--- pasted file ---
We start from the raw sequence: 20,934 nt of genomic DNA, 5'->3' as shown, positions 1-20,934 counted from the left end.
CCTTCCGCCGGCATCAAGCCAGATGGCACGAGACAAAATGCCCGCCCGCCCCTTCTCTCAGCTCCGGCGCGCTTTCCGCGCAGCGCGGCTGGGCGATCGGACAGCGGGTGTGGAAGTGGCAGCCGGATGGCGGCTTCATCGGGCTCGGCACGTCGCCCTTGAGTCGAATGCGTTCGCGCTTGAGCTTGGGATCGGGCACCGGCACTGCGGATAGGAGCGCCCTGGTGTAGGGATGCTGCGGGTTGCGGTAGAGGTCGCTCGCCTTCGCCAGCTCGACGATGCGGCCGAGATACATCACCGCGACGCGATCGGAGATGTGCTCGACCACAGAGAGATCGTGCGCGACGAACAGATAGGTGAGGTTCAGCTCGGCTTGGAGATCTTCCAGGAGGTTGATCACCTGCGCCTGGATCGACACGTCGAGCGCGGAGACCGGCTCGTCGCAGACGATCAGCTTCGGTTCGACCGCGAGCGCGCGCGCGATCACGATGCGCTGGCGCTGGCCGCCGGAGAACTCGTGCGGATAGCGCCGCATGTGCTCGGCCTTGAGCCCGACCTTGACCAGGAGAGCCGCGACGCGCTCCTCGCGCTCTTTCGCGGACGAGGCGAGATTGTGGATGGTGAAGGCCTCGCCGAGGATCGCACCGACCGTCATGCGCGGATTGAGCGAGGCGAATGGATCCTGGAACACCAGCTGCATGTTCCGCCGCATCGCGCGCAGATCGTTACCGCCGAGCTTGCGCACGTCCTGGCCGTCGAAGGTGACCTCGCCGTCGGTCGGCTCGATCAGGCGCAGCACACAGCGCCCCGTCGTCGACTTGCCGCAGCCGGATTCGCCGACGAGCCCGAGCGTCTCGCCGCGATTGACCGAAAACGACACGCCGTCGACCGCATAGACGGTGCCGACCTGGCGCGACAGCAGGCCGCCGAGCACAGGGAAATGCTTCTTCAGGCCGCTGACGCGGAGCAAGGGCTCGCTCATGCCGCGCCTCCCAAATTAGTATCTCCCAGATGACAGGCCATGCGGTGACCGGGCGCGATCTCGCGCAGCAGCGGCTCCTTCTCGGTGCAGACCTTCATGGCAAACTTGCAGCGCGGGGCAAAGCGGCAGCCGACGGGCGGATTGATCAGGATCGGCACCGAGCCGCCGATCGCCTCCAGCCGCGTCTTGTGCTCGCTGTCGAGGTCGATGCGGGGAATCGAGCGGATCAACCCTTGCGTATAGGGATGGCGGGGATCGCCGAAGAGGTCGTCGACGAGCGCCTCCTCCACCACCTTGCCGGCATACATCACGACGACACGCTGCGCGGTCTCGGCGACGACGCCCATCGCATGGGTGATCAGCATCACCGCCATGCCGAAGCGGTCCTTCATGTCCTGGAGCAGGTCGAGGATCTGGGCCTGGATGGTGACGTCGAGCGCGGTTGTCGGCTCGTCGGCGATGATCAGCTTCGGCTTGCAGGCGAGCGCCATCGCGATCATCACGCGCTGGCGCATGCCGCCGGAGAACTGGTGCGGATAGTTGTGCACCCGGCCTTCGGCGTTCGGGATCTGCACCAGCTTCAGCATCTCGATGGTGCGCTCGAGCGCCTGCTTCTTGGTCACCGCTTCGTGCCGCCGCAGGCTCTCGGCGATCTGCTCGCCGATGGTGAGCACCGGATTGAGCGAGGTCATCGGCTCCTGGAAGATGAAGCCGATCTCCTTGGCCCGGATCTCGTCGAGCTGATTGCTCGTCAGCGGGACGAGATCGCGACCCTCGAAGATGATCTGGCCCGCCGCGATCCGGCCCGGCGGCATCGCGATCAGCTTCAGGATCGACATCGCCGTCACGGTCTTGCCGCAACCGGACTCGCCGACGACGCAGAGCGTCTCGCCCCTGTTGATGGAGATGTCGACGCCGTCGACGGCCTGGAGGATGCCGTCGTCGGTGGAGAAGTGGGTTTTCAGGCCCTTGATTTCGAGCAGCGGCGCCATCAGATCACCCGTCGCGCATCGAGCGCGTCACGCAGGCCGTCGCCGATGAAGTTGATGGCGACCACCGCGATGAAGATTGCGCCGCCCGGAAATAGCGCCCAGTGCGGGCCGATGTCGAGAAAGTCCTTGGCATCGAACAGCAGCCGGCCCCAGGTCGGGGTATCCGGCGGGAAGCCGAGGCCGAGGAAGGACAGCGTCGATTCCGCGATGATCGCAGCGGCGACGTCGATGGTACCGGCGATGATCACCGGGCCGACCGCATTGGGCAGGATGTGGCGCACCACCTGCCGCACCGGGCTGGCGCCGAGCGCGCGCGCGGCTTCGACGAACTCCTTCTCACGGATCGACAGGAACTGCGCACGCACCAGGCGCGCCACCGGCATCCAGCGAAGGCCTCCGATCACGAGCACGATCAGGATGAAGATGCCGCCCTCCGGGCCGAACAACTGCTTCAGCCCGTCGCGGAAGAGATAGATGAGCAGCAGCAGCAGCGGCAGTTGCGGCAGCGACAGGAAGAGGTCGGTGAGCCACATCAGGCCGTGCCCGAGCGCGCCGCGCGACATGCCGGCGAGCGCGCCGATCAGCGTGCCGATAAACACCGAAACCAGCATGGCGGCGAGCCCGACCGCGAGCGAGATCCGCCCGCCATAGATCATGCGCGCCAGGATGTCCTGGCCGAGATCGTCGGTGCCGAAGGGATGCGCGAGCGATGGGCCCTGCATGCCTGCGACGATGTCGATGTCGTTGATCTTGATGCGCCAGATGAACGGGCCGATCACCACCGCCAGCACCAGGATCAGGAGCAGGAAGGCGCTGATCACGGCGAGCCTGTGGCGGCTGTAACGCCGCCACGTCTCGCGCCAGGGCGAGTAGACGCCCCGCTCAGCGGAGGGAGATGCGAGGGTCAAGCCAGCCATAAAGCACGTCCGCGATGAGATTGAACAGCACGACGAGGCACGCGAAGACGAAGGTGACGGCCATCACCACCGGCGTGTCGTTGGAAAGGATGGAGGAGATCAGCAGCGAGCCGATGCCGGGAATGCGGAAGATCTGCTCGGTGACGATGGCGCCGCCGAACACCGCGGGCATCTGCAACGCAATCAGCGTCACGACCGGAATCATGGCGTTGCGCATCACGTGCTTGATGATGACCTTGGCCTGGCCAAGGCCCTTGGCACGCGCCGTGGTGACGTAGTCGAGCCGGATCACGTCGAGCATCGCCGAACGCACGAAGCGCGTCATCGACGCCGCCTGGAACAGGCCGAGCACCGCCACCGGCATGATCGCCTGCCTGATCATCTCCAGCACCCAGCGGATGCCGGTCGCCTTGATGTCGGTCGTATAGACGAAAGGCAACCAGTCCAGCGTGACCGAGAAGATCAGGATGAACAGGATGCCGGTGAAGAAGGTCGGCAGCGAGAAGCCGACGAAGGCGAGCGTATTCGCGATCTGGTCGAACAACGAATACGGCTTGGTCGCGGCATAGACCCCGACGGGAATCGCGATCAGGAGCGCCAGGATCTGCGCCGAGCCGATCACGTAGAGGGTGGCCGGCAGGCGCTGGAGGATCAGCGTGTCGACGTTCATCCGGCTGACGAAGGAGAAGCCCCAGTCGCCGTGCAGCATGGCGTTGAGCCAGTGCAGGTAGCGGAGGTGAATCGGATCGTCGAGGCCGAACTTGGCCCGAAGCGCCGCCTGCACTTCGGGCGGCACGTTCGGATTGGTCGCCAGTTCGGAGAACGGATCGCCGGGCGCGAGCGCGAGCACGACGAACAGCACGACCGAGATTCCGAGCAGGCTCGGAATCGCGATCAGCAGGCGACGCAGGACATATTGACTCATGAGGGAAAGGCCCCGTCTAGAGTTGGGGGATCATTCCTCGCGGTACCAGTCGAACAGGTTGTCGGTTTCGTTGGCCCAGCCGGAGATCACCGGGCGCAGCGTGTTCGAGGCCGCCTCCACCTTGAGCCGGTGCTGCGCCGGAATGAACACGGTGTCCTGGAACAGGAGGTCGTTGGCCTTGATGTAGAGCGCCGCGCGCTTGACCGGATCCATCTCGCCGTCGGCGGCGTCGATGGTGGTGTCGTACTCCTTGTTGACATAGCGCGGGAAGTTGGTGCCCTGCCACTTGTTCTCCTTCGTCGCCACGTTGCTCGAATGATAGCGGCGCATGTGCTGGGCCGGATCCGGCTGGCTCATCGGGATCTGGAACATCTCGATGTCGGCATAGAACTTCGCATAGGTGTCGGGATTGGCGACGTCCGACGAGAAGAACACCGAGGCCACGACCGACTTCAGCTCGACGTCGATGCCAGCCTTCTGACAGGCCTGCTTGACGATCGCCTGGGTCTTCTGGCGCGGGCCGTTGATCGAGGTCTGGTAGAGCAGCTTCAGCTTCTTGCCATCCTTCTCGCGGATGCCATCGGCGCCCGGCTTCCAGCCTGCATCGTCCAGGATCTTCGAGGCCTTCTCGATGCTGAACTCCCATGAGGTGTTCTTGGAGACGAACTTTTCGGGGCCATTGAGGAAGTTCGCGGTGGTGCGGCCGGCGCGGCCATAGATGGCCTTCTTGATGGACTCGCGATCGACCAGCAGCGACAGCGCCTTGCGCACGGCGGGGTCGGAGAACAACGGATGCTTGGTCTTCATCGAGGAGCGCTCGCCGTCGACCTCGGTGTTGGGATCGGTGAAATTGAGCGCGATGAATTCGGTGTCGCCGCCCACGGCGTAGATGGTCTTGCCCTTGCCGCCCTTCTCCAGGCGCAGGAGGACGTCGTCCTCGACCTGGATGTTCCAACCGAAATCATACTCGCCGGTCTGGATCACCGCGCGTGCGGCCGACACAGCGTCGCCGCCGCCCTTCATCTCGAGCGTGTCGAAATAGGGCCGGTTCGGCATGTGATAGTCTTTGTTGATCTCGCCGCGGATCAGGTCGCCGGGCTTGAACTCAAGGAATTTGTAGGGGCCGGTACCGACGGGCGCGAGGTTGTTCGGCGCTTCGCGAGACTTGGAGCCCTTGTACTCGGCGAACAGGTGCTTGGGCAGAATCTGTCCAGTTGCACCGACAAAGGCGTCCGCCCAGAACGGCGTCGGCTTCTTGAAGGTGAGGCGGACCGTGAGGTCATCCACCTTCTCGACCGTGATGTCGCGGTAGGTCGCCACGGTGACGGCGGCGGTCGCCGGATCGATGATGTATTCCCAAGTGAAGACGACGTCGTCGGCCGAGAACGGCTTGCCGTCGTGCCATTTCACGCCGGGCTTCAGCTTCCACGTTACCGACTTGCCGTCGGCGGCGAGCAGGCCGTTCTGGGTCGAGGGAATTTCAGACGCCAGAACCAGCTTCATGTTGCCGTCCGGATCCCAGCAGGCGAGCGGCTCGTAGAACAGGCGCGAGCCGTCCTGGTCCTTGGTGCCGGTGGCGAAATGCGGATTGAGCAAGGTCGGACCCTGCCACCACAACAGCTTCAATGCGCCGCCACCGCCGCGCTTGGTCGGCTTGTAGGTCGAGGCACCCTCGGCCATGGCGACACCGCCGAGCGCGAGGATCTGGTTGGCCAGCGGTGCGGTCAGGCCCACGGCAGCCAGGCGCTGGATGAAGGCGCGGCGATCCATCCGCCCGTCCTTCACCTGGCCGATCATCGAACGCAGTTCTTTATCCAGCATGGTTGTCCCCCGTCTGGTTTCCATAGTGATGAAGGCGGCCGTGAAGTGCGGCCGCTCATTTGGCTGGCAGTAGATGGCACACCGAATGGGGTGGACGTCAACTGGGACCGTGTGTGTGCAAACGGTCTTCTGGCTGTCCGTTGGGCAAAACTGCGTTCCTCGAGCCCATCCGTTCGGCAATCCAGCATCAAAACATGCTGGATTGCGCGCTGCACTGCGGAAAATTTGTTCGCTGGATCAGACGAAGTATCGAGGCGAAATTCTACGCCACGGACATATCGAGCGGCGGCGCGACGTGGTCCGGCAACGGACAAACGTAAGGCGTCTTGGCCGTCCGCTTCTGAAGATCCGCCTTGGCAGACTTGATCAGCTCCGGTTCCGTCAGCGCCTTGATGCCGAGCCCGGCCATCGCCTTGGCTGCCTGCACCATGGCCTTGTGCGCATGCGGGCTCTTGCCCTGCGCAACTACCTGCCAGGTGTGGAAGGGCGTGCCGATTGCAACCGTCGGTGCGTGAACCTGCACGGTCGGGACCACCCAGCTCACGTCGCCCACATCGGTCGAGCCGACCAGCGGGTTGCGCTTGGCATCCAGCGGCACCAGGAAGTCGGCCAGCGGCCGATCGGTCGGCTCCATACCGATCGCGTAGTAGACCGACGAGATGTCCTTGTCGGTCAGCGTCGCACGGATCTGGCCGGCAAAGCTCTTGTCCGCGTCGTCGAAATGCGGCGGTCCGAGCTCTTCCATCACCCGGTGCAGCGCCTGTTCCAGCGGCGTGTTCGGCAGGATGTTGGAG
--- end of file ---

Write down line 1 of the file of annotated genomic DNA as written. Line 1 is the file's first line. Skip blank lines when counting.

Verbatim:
We start from the raw sequence: 20,934 nt of genomic DNA, 5'->3' as shown, positions 1-20,934 counted from the left end.